Frontline: How the Heroin Epidemic Differs in Communities of Color
How the Heroin Epidemic Differs in Communities of Color
Most of the media attention in the current nationwide heroin epidemic has focused on the uptick in overdose deaths among suburban, white, middle-class users — many of whom turned to the drug after experimenting with prescription painkillers.
And it’s among whites where the most dramatic effect has been seen — a rise of more than 260 percent in the last five years, according to the Centers for Disease Control.
But the epidemic has also been seeping into communities of color, where heroin overdose death rates have more than doubled among African Americans, Latinos and Native Americans, but gone largely overlooked by the media.
People develop addictions for a variety of reasons, which makes it difficult to gather concrete data on what’s happening in each community, said Dr. Wilson Compton, deputy director at the National Institute of Health’s National Institute on Drug Abuse. “To a certain extent, these are hidden behaviors, and we only notice people at the end of their lives sometimes,” he said. “So we don’t always know all of the pathways that lead to this.”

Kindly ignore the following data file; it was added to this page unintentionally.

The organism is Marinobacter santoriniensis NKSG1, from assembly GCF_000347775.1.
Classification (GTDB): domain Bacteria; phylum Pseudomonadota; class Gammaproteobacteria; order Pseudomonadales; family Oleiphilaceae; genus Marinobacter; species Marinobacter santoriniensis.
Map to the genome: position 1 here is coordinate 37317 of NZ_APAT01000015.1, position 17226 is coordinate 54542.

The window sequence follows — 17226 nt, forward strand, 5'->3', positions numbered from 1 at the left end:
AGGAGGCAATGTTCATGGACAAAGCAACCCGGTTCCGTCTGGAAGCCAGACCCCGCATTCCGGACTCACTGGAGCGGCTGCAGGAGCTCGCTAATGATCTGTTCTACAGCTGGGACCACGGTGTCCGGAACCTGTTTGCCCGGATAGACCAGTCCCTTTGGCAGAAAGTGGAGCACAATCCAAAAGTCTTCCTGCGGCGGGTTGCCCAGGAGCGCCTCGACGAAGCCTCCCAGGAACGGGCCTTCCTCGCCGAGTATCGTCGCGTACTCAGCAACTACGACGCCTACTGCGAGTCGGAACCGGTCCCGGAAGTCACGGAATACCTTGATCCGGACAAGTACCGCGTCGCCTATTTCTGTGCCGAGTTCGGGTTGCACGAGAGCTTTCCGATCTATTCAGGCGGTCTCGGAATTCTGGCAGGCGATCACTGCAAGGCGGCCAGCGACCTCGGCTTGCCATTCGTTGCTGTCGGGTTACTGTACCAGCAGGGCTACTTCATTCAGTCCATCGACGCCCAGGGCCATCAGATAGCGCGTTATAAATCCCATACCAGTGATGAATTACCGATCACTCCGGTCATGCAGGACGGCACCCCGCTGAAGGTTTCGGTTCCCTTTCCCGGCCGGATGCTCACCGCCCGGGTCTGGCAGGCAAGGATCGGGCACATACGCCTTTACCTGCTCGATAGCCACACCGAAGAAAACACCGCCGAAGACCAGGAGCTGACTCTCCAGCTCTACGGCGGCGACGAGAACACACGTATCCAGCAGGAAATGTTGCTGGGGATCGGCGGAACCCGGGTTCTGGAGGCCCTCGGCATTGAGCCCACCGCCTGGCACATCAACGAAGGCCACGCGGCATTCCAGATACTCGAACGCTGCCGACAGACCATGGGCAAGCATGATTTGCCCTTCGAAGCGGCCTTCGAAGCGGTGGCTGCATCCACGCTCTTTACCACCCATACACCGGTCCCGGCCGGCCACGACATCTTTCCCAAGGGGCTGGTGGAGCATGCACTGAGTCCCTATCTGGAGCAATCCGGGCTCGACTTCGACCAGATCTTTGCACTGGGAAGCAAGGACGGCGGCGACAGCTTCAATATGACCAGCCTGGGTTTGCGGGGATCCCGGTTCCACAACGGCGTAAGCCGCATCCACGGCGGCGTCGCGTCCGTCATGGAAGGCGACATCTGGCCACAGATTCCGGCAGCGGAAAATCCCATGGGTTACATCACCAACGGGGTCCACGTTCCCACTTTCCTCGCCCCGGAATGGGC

FRONTLINE spoke to experts and community outreach workers around the country to try to understand the differences. While some have followed a similar trajectory as the white community, a closer look at the epidemic in some communities of color reveals a different story.
And outreach workers in several cities say that while funds and attention have been directed to aid white opioid and heroin users in the suburbs, they are still struggling to get the resources they need to support minorities who are dealing with the same addiction.
“Our job is to help those services really make it deep into the community,” said Jacqueline Robarge, founder and director of Baltimore-based Power Inside, which serves drug users who are mainly African-American women. “And if they aren’t going to arrive, we want to have an accounting that these people have been suffering for decades. It really is disingenuous if the resources are only going to be directed at the suburbs and the counties where, basically, the white folks are getting high.”
Many African-Americans and Latinos who turn to heroin had already been exposed to the drug through friends or family members, according to community workers. “We’re dealing with a very entrenched drug-using population,” Robarge said. “You don’t need a gateway when mommy is going into the bedroom to shoot up.”
In New York, Jimmy Ruiz, who is Dominican American, said he first was given heroin at age 22, by someone he knew on the street.
Today, two decades later, Ruiz works for a local outreach group that promotes clean needles, disease testing and education for drug users. He’s lost a loved one and colleagues to overdoses. He is still hooked himself.
“I want to stop,” he said. “Before I didn’t want to stop. I know that I’m going to stop. I think it’s time. … I just feel that I’m going to be a better person without using heroin.”